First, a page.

How about it, Mayor Ravenstahl?
Wouldn’t it be lovely to provide safe transportation options for all road users?
Wouldn’t it be nice to have safer bicycle facilities as we rapidly lose public transportation?
Please, sir, could we have some bike lanes?
According to officials in the city government, Pittsburghers are set to have TWELVE new miles of bike lanes laid on city streets by the end of painting season which is rapidly approaching!
“There are about five miles that are ready to go, with another seven miles that are in design and are expected to be installed by the end of the painting season, according to Stephen Patchan, the City’s Bike/Ped Coordinator.”
“In the current recession, money is tight for both people and cities. Making it easy and safe for people to transport themselves using the least amount of taxpayer support should be prioritized. The amount of money it takes to provide infrastructure for bicycles is dirt-cheap compared to providing infrastructure for cars.”
For more information on “How a Bike Lane is Born” in Pittsburgh, check out this excellent post from Bike Pittsburgh.
Hey, Get Off My Road, Free-loader!
If you think bicyclists using the roads are coasting along using the roads that drivers single-handedly pay for … you’re wrong. Check out this through breakdown on the cost comparison between those who only drive, those who drive and bike, and those who only bike.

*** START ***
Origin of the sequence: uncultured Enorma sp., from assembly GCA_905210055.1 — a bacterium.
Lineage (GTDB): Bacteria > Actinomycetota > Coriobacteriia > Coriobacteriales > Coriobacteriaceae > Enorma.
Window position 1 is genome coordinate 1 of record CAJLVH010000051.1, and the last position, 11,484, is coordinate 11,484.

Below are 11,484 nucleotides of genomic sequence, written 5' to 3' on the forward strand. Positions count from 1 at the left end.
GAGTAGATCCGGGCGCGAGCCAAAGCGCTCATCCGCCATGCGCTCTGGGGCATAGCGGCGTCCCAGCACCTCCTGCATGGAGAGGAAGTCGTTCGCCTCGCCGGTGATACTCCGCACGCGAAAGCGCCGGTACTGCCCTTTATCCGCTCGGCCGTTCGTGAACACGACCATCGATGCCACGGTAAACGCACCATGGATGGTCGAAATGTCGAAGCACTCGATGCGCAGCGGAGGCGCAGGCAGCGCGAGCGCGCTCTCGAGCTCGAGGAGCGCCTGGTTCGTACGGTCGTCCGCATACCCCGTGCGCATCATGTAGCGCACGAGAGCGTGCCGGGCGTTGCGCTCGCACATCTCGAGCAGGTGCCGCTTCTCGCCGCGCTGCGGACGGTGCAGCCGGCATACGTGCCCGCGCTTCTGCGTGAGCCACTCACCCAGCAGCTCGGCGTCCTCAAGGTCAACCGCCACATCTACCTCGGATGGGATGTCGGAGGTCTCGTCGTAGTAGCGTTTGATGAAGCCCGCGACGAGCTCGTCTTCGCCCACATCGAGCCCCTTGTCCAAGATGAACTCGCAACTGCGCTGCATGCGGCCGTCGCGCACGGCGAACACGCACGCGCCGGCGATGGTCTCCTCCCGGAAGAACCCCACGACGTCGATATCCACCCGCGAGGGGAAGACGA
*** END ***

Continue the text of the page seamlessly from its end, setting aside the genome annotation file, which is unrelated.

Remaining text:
And next time, thank a bike rider for subsidizing car parking, for paying for the roads, for being “one less car” contributing to the morning or evening rush, for not ruining the air quality we all share, and for reducing their own demands on our fragile health care system.
According to the recently published article by Elly Blue: The average driver travels 10,000 miles in town each year and contributes $324 in taxes and direct fees. The cost to the public, including direct costs and externalities, is a whopping $3,360.
On the opposite pole, someone who exclusively bikes may go 3,000 miles in a year, contribute $300 annually in taxes, and costs the public only $36, making for a profit of $264. To balance the road budget, we need 12 people commuting by bicycle for each person who commutes by car.